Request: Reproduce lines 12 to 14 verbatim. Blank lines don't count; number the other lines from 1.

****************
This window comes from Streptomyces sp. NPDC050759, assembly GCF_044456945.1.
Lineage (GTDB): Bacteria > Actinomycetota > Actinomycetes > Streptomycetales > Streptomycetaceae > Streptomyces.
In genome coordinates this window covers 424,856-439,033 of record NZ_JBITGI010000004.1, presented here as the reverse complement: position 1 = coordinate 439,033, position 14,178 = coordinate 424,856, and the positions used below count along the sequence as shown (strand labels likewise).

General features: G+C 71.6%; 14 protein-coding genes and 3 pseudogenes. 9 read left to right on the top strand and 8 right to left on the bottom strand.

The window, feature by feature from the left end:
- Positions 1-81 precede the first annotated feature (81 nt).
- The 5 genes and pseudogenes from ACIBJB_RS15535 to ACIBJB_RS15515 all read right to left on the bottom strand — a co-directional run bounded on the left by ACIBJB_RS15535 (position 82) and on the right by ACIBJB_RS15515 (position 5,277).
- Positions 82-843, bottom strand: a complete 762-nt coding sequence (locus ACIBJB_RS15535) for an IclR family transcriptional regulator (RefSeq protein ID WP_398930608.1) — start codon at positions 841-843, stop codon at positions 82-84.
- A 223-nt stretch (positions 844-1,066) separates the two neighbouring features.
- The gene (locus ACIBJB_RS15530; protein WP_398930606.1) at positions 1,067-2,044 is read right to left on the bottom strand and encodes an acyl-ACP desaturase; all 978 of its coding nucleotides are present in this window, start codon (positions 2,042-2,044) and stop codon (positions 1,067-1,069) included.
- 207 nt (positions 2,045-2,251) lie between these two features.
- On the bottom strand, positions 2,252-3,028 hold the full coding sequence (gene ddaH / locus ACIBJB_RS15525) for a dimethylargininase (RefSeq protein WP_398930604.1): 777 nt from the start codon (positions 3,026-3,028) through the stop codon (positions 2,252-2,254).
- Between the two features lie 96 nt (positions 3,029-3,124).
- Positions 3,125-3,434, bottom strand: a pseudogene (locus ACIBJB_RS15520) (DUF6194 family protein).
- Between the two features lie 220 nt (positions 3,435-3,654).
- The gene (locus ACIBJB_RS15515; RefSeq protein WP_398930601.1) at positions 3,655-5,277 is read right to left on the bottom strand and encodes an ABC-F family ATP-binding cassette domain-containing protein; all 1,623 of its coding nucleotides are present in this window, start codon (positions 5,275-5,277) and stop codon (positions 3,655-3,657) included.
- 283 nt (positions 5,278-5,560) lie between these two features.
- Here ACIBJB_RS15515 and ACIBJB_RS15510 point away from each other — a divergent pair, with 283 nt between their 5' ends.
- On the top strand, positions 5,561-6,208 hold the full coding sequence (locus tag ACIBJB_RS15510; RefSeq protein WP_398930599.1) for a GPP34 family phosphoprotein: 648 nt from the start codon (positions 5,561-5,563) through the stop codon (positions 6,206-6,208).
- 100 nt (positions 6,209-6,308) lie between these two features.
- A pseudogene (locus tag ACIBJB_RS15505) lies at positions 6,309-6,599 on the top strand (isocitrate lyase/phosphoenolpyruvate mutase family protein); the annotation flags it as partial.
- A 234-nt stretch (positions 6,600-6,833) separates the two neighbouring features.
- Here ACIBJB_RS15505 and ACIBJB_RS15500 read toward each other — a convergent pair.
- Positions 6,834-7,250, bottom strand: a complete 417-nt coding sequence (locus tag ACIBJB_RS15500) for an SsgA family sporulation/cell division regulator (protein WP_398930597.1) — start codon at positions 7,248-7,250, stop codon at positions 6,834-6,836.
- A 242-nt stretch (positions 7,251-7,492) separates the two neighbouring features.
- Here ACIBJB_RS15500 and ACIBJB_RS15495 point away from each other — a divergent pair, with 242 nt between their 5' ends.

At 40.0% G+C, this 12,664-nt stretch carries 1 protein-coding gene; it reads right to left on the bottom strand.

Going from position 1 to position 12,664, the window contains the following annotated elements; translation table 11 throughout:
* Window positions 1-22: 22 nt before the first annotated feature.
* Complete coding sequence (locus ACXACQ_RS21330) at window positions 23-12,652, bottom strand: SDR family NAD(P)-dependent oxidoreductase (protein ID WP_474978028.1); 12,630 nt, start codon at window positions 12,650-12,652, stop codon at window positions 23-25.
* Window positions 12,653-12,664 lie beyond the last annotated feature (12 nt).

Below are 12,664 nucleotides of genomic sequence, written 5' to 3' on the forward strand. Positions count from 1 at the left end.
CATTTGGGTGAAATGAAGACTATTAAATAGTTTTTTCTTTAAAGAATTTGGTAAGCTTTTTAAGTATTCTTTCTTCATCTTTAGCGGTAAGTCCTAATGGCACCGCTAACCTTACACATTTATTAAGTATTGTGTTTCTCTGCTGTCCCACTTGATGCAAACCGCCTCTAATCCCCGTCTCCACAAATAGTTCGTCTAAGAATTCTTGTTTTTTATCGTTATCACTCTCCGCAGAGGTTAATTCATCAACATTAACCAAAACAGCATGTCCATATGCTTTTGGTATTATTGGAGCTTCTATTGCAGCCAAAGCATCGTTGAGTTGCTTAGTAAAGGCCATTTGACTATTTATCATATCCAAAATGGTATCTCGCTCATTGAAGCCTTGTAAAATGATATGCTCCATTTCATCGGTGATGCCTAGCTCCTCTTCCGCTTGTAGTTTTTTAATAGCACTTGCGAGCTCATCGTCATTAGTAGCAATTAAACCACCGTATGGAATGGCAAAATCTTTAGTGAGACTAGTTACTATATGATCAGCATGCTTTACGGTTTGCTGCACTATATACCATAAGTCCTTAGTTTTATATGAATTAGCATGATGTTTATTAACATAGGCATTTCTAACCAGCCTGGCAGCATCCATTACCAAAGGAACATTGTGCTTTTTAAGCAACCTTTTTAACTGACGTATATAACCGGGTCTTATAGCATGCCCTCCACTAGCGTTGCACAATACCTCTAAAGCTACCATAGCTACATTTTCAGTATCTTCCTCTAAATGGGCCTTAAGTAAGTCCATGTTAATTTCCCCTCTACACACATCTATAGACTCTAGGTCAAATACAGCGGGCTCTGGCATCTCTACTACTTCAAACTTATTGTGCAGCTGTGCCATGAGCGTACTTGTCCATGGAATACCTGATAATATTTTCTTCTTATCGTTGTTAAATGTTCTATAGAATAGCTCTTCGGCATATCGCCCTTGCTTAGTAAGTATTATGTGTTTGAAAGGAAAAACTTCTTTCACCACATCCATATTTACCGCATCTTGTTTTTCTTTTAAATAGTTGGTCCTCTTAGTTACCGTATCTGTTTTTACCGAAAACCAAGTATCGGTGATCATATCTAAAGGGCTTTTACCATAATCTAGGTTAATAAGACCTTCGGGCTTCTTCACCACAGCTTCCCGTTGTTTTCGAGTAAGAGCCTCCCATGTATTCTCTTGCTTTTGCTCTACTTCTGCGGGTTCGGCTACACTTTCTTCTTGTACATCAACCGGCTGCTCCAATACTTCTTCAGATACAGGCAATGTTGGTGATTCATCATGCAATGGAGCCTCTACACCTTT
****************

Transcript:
- On the bottom strand, positions 2,252-3,028 hold the full coding sequence (gene ddaH / locus ACIBJB_RS15525) for a dimethylargininase (RefSeq protein WP_398930604.1): 777 nt from the start codon (positions 3,026-3,028) through the stop codon (positions 2,252-2,254).
- Between the two features lie 96 nt (positions 3,029-3,124).
- Positions 3,125-3,434, bottom strand: a pseudogene (locus ACIBJB_RS15520) (DUF6194 family protein).